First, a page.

December is the hands-down most powerful month to fundraise and to strengthen relationships for the year to come.
So stop cranking it out right now—for one to two hours—and start your last-chance marketing audit to uncover if you’ve been doing the right things and should quickly do more of what’s worked, or need to re-tool pronto to wind up strong..
If your planning year is a fiscal year, rather than a calendar year, I urge you to shape your outreach to your donors, volunteers and program participants who live on the calendar year model. It’s your job to match their outlook, rather than shoehorn them into yours.
No matter if you’re scrambling to increase year-end impact or you’ve hoping to shape your 2013 plan to surpass 2012 results, jump into these four last-chance marketing to-dos today.
Roll up your sleeves and take a long, hard look at your results, both quantitative and qualitative. Note: If you have no idea what they are, designing ways to measure success is a must for 2013.
Assess results against your benchmarks
Review YTD results, then compare to your benchmarks to see what’s working as hoped, and what’s not.
This is easiest with hard numbers, like those associated with online petition signing or registration, online giving, or other actions that you can directly track back to their source. More challenging is drawing insight from quantitative information such as client, volunteer or donor feedback, and stories from the field.
Identify meaningful trends
Every connection you squeeze into 2012 allows you to deepen the relationship just a little more! So clarify your goal, think through what’s going to be top of mind for these folks and start reaching out right now.
December stands out as the month to generate the donations you need. Fundraiser Gail Perry cites that studies show 40% of online donors make their gifts in December, and that 40-60% of those gifts are made the last two days of the month. Offline giving is up as well in December. Just don’t wait until December to start your campaigns, or stop too early in the month!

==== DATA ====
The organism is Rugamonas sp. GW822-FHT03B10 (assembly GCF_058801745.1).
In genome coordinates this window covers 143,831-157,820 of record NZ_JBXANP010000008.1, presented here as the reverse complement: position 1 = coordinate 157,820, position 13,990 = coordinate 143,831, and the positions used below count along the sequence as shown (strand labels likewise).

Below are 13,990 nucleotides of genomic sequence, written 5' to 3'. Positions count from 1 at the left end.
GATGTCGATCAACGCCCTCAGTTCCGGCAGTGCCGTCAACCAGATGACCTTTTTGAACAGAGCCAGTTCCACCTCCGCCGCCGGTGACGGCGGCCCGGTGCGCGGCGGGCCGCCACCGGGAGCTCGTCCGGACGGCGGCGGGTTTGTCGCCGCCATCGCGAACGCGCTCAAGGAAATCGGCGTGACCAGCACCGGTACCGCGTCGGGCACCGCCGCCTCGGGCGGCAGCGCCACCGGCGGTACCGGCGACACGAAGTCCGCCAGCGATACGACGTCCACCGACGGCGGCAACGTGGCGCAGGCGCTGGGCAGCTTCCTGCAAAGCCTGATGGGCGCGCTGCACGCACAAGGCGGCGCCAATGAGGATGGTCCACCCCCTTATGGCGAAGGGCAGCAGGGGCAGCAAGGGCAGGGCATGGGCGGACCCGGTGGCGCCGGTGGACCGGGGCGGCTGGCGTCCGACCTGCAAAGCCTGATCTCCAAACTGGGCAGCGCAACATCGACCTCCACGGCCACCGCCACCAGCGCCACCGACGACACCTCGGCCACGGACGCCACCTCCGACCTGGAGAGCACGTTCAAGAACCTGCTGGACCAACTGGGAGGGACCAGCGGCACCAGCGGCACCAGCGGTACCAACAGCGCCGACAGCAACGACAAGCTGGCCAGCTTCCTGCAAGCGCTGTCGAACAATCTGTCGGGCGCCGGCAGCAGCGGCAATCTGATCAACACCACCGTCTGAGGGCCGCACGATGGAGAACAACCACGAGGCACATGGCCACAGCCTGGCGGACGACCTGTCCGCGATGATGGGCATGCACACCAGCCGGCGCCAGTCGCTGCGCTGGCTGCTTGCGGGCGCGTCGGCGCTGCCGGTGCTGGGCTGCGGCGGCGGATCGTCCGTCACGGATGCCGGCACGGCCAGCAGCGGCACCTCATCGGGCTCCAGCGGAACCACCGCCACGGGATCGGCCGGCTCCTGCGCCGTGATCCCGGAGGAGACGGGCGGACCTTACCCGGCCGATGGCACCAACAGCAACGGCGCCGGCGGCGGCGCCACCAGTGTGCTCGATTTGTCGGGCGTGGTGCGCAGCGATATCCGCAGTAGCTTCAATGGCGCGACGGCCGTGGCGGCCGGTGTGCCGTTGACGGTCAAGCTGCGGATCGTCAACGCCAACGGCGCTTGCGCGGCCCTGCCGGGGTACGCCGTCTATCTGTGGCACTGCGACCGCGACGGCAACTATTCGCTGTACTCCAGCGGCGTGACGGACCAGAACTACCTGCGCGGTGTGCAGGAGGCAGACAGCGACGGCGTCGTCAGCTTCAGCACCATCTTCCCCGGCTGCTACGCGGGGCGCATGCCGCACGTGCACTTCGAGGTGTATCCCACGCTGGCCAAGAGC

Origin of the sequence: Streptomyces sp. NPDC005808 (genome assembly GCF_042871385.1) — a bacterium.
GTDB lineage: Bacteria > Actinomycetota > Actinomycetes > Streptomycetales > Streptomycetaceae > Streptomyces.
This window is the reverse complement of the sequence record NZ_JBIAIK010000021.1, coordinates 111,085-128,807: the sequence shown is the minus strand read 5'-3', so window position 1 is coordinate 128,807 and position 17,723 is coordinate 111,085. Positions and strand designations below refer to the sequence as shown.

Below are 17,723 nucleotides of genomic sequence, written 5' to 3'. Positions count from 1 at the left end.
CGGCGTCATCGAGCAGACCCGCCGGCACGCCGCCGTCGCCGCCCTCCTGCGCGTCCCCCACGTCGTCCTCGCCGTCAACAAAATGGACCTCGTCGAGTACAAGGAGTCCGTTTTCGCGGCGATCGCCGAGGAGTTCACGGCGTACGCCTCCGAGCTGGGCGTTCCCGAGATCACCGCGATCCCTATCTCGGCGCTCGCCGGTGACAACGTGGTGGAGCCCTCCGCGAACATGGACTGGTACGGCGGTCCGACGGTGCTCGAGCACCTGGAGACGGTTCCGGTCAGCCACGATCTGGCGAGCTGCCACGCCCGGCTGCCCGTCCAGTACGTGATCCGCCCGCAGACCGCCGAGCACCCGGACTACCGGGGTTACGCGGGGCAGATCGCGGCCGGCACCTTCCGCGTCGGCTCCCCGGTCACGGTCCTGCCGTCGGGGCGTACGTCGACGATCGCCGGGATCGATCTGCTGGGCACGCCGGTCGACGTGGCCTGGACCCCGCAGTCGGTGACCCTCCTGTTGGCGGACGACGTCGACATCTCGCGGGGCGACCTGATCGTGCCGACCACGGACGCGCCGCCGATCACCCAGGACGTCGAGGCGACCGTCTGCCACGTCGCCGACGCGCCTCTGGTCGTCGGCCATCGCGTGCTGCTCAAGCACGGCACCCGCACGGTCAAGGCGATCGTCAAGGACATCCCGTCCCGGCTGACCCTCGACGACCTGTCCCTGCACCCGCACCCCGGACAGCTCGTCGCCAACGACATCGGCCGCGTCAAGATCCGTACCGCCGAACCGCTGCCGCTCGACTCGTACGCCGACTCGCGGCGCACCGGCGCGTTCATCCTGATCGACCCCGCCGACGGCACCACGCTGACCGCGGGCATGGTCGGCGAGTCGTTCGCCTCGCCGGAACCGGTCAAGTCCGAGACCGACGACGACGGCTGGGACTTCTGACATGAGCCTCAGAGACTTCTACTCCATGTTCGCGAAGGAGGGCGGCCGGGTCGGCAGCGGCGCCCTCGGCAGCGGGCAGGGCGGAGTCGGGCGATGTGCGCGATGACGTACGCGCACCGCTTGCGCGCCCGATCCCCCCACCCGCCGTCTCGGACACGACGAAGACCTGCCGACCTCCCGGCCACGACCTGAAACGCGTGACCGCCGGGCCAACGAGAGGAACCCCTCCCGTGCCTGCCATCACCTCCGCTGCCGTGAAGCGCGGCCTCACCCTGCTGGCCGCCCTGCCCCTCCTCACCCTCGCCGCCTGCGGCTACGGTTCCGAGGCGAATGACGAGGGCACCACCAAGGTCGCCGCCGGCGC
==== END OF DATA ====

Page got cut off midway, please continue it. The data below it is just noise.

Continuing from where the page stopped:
Do more of what’s worked best, to engage your most loyal supporters while you have their attention
Your trends analysis will also highlight the channels and messages that hit a (positive) nerve with each audience group, and these are the ones you’ll want to replicate in the remaining weeks this year. Use that info to shape some year-end-specific messages.
Go beyond online channels to share those messages. Although email is a timely and relatively low-cost way for targeted campaigns, print and social media campaigns can be great complements if resources allow. There is still time to get another postcard out the door, if it makes sense.
Launch an energized, donor-focused email and social fundraising campaign in late December, including emails the last two days of the month
Although the stats indicate that December is a productive fundraising month, you’ll have to work better and harder than ever to generate gifts as all fundraisers are onto the same stats.
Make sure your tone is personal and your call to action clear and easy to act on. Follow these five steps to a successful year-end email appeal.
But first, get your website and staff ready to respond
Make sure that your site features: